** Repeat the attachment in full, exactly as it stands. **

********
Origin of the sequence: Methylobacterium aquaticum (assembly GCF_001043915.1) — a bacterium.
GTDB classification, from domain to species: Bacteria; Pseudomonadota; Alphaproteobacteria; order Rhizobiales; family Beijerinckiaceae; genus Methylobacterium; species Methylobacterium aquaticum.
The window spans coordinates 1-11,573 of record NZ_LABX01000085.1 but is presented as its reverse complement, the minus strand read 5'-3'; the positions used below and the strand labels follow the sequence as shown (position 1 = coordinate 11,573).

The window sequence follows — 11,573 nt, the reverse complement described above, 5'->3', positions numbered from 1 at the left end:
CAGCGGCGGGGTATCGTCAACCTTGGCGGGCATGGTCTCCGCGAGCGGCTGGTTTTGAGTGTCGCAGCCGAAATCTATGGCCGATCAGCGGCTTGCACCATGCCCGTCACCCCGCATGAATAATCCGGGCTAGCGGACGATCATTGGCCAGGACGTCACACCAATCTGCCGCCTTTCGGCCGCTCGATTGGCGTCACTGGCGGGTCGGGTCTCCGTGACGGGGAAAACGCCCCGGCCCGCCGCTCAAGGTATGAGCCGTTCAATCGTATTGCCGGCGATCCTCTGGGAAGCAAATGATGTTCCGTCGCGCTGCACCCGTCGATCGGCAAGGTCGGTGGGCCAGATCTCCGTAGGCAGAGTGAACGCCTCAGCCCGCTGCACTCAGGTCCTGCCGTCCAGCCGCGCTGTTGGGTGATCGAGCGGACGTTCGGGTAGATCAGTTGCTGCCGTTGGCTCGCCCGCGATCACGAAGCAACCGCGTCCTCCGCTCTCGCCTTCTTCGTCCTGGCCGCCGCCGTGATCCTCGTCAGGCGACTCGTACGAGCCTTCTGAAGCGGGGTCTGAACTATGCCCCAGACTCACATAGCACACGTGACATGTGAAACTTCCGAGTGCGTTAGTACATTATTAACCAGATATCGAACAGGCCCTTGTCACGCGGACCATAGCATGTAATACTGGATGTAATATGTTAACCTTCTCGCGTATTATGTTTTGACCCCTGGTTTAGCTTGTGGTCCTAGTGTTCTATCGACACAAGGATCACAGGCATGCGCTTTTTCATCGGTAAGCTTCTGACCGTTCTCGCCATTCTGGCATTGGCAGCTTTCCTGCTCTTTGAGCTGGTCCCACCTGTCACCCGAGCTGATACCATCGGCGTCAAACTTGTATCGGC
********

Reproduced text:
Origin of the sequence: Methylobacterium aquaticum (assembly GCF_001043915.1) — a bacterium.
GTDB classification, from domain to species: Bacteria; Pseudomonadota; Alphaproteobacteria; order Rhizobiales; family Beijerinckiaceae; genus Methylobacterium; species Methylobacterium aquaticum.
The window spans coordinates 1-11,573 of record NZ_LABX01000085.1 but is presented as its reverse complement, the minus strand read 5'-3'; the positions used below and the strand labels follow the sequence as shown (position 1 = coordinate 11,573).

The window sequence follows — 11,573 nt, the reverse complement described above, 5'->3', positions numbered from 1 at the left end:
CAGCGGCGGGGTATCGTCAACCTTGGCGGGCATGGTCTCCGCGAGCGGCTGGTTTTGAGTGTCGCAGCCGAAATCTATGGCCGATCAGCGGCTTGCACCATGCCCGTCACCCCGCATGAATAATCCGGGCTAGCGGACGATCATTGGCCAGGACGTCACACCAATCTGCCGCCTTTCGGCCGCTCGATTGGCGTCACTGGCGGGTCGGGTCTCCGTGACGGGGAAAACGCCCCGGCCCGCCGCTCAAGGTATGAGCCGTTCAATCGTATTGCCGGCGATCCTCTGGGAAGCAAATGATGTTCCGTCGCGCTGCACCCGTCGATCGGCAAGGTCGGTGGGCCAGATCTCCGTAGGCAGAGTGAACGCCTCAGCCCGCTGCACTCAGGTCCTGCCGTCCAGCCGCGCTGTTGGGTGATCGAGCGGACGTTCGGGTAGATCAGTTGCTGCCGTTGGCTCGCCCGCGATCACGAAGCAACCGCGTCCTCCGCTCTCGCCTTCTTCGTCCTGGCCGCCGCCGTGATCCTCGTCAGGCGACTCGTACGAGCCTTCTGAAGCGGGGTCTGAACTATGCCCCAGACTCACATAGCACACGTGACATGTGAAACTTCCGAGTGCGTTAGTACATTATTAACCAGATATCGAACAGGCCCTTGTCACGCGGACCATAGCATGTAATACTGGATGTAATATGTTAACCTTCTCGCGTATTATGTTTTGACCCCTGGTTTAGCTTGTGGTCCTAGTGTTCTATCGACACAAGGATCACAGGCATGCGCTTTTTCATCGGTAAGCTTCTGACCGTTCTCGCCATTCTGGCATTGGCAGCTTTCCTGCTCTTTGAGCTGGTCCCACCTGTCACCCGAGCTGATACCATCGGCGTCAAACTTGTATCGGC